Rewind: Phillies at Giants, Game #2

The second game of the second half of the season was anything but relaxing and enjoyable, and it moved in the same slow pace of mid-summer days. Three and a half hours, twenty-eight hits and twenty runs between the teams, and no chance for the Giants to pick up ground in the NL West race.

Giants pitchers surrendered fourteen runs to the Phillies, matching their highest total for runs allowed on the season. Noah Lowry started the game in control, retiring the side on eleven pitches. Pitch efficiency was not seen in this game, as Lowry threw 84 labored pitches through 3.2 innings, and Giants pitchers combined to throw over 200 pitches.

 The top of the Phillies lineup did most of the damage, as to be expected. Scoring remained consistent throughout the game, as is the case when big leads are built. Just about everyone in the visiting lineup chipped in, but the names that fuel this lineup took the stage on the national television broadcast.

Former Bellarmine Prep star Pat Burrell led off the second inning with a home run and finished the day 5 for 6; two singles, two doubles, and a walk to go with his home run. Jimmy Rollins, the Encinal High school alum, singled, tripled and scored twice in seven at bats in the game. Chase Utley routinely kills the Giants, so his two hits can be seen as merciful compared to what he has done to the team in the past. Bobby Abreu is arguably the scariest man the Phillies have, and Giants pitchers treated him as such. He had two walks and a base hit, but scored anyway courtesy of the men hitting behind him.

Then there’s Ryan Howard. The reigning National League Rookie of the Year is a legitimate Most Valuable Player candidate already. He hit a pitch from Brad Hennessey so far into right centerfield the distance estimates don’t do it justice. His 30th home run of the season and 75 RBI rank among the best in the league, and it leads to questions of why this team has such a poor record.

Perhaps they saved it all for the Giants, on a day where pitching was ripe for failure. Lowry’s line was his worst to date, and Brad Hennessey faltered in the long relief role. Hennessey has been outstanding out of the bullpen for the Giants, but Saturday the Phillies got to him to extend their lead. Brian Wilson threw an inning and a third and gave up a run, and Kevin Correia fared almost as poorly as Lowry. Not one of the arms the Giants threw out there could keep the Phillies’ bats quiet.

The frustration extended to the Giants hitters. They generated threats all afternoon but failed to carry them out. Moises Alou gave the Giants the early lead with his eleventh home run of the year. Philadelphia starter Cory Lidle pitched a sloppy game: eight hits and five runs allowed over 5.2 innings, and his teammates didn’t help by committing two errors.

The score remained close until the fifth inning, when the Phillies kept pushing across and the Giants couldn’t produce runs from the mistakes and bad pitches offered to them. Pedro Feliz came up a home run short of the cycle, and if it weren’t for the ball he crushed to left that skipped off the top of the wall, maybe he’d be a double short of the cycle, and maybe the Giants would have had one more run to their credit for this game.

Todd Linden killed a rally when he tried to take second base on a hit he crushed to left field. Feliz easily scored from third ahead of him. The run counted on Linden’s single but the throw from left field beat Linden to the bag. It’s good to see Linden back with the big club and playing aggressive ball, but his choice to go to second on the two-out hit cost the team a chance to fight back.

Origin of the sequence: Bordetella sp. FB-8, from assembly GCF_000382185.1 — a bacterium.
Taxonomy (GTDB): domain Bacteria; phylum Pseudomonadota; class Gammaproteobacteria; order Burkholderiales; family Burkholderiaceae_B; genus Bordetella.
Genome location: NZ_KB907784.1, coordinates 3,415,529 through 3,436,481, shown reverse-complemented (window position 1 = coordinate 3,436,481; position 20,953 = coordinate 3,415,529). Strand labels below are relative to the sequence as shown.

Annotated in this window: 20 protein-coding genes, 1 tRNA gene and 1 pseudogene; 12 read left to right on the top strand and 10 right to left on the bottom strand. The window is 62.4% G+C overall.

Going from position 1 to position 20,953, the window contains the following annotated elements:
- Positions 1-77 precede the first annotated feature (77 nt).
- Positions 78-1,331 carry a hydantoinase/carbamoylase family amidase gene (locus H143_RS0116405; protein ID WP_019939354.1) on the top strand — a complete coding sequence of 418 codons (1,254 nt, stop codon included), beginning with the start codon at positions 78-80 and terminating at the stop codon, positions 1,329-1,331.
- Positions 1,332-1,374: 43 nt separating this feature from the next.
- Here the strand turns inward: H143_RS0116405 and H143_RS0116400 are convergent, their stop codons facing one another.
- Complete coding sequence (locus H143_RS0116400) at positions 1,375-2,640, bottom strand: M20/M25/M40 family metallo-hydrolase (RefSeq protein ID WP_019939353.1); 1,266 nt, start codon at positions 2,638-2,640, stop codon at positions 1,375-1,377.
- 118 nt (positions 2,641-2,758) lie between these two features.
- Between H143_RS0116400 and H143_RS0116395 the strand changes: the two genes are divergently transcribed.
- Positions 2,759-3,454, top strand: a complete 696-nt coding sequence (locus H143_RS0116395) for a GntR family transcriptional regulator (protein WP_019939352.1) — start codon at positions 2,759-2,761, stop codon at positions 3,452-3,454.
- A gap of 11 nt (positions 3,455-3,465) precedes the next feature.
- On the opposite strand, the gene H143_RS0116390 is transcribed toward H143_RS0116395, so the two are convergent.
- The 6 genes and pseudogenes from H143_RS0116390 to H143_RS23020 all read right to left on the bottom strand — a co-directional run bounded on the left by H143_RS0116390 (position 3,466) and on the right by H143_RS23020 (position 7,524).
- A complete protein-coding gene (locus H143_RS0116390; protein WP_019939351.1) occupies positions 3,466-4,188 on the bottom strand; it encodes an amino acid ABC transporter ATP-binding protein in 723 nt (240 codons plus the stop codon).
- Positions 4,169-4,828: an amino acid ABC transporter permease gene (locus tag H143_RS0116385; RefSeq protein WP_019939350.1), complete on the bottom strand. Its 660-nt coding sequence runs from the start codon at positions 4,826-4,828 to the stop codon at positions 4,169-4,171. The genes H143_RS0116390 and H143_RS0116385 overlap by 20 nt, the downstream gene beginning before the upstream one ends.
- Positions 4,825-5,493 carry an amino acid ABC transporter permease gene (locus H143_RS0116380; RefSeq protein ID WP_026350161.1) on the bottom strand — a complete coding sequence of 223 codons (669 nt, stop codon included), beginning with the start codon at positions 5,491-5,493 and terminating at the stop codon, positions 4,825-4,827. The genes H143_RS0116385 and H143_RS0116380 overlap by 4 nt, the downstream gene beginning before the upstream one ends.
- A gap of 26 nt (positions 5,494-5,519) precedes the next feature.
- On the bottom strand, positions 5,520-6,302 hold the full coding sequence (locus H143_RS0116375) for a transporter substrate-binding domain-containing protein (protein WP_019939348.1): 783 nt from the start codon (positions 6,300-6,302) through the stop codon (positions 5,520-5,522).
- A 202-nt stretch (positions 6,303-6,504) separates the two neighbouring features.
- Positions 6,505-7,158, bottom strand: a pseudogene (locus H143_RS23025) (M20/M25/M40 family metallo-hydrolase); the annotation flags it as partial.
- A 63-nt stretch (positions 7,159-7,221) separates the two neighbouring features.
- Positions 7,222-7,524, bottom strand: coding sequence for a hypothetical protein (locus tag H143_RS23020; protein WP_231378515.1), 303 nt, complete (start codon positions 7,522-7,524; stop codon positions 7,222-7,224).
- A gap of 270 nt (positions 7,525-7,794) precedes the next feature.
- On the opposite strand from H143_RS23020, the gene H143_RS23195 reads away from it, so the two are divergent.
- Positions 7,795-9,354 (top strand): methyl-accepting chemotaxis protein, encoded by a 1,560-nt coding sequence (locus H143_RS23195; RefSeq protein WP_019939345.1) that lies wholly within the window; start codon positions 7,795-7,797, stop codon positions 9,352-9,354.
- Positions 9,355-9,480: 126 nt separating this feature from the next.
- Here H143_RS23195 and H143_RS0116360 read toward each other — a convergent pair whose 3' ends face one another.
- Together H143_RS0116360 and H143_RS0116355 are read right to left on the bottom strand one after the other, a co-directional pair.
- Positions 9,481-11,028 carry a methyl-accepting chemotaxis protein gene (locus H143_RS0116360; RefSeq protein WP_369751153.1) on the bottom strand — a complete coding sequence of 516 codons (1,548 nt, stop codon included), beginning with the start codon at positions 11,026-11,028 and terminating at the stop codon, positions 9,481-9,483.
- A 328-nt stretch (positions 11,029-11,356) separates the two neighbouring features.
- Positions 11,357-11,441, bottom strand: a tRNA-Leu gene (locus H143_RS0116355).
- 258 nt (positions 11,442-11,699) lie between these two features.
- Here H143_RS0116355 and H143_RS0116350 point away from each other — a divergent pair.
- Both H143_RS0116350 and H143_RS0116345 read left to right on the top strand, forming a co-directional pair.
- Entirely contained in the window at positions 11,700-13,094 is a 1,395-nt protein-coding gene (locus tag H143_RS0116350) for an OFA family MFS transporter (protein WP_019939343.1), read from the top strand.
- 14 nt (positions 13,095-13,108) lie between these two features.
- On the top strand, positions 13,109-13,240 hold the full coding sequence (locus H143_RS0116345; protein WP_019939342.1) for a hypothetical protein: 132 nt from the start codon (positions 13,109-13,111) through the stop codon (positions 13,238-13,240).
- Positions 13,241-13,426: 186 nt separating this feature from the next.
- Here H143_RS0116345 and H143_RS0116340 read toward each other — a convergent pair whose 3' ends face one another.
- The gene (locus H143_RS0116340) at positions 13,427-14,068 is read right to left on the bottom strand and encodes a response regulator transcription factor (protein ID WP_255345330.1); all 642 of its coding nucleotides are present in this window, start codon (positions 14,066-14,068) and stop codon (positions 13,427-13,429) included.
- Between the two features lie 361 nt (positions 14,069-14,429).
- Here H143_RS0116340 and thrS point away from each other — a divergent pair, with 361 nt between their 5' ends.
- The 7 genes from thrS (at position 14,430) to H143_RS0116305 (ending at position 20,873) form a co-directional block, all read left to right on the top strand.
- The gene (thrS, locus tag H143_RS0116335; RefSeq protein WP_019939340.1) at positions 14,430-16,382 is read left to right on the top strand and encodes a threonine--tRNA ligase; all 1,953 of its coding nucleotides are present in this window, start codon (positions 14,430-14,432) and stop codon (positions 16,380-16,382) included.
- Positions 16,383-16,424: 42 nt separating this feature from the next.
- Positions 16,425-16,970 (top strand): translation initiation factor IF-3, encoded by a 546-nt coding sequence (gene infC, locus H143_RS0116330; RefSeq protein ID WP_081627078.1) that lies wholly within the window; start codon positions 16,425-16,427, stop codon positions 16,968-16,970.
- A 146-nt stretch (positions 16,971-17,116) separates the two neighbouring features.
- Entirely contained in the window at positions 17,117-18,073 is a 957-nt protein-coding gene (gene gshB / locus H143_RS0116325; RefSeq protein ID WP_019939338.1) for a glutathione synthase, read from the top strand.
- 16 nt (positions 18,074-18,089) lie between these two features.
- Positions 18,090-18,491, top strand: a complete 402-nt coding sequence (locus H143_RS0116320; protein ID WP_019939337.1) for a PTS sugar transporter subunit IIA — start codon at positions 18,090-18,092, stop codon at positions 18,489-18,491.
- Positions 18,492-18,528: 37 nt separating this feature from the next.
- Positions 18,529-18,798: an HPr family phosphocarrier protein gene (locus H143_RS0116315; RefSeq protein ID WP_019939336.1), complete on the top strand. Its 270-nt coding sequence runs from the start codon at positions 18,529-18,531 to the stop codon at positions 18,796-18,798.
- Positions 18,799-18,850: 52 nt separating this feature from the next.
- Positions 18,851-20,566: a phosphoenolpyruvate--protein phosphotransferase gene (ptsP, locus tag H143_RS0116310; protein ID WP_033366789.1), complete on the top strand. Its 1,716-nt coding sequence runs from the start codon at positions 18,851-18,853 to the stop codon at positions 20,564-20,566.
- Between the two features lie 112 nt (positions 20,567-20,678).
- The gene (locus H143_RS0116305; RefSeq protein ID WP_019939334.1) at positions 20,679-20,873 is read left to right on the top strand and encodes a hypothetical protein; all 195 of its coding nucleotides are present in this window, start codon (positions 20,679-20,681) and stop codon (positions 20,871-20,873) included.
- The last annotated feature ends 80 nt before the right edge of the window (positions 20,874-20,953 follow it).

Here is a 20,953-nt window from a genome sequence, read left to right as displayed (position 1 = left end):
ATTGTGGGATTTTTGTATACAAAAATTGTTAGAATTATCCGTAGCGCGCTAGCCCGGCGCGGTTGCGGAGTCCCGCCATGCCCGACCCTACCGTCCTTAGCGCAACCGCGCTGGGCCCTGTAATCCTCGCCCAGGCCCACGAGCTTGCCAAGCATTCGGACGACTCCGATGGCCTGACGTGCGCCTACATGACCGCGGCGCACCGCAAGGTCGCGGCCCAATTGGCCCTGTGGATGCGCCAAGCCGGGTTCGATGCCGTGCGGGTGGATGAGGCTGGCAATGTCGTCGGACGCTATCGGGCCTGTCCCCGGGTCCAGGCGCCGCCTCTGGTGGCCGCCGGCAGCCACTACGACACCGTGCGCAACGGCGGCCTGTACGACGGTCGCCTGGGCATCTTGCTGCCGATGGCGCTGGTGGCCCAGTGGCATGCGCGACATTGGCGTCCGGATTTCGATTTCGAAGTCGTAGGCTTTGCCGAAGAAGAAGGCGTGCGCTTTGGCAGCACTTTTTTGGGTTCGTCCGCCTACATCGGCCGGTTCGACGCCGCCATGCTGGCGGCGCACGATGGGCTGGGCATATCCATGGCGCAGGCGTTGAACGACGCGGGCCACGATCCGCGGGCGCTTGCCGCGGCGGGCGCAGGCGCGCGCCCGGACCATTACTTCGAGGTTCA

It could be just another one of those weird games. David Bell made two excellent diving plays at third to kill scoring threats for the Giants. Barry Bonds stole another base, his second in two games, and the beleaguered slugger made the Barry shift work for him when he dropped a single into left beyond the reach of the infielders drifted to the right side of the field. Home plate umpire Rob Drake squeezed the pitchers throughout the game.

When nothing seems to go right for one team, as it goes in laughers like Saturday’s game, it goes right for the other team. Teams are entering the tough stretch of the season where luck dictates results as much as talent or ability. The NL West is wide open. For the Giants to seize the big prize, they must first grab the little chances dangled before them. That translates to wins against poor teams like Philadelphia, or at least, not embarrassing 14-6 losses against teams like Philadelphia.’s Player of the Game: Moises Alou produces at the plate despite suffering injuries to his ankle and back. Even if they lead briefly, it was Alou’s home run that made that difference for the team. His presence in the lineup goes beyond his offensive threat—three home runs, eight hits and a .474 average against Lidle alone. It seems to restore an order to the team when he’s healthy and hitting.

Notes: Rollins’ seventh inning triple was the 1000th hit of his career…more hitting milestone news; Omar Vizquel is three hits away from 2400…Lowry has lost five of his last five starts…Bonds stole a base in consecutive games for the first time since June 21-22, 2003, at Oakland and against the Los Angeles Dodgers.

Chris has been a Giants fan since her days in utero. She loves baseball and writes about whatever she can get her hands on…even the Athletics. She's a Bay Area gal through and through. This is her 24th season of fandom. Love/hate mail can be sent to, where the love mail gets top priority and the hate mail gets used for kindling.

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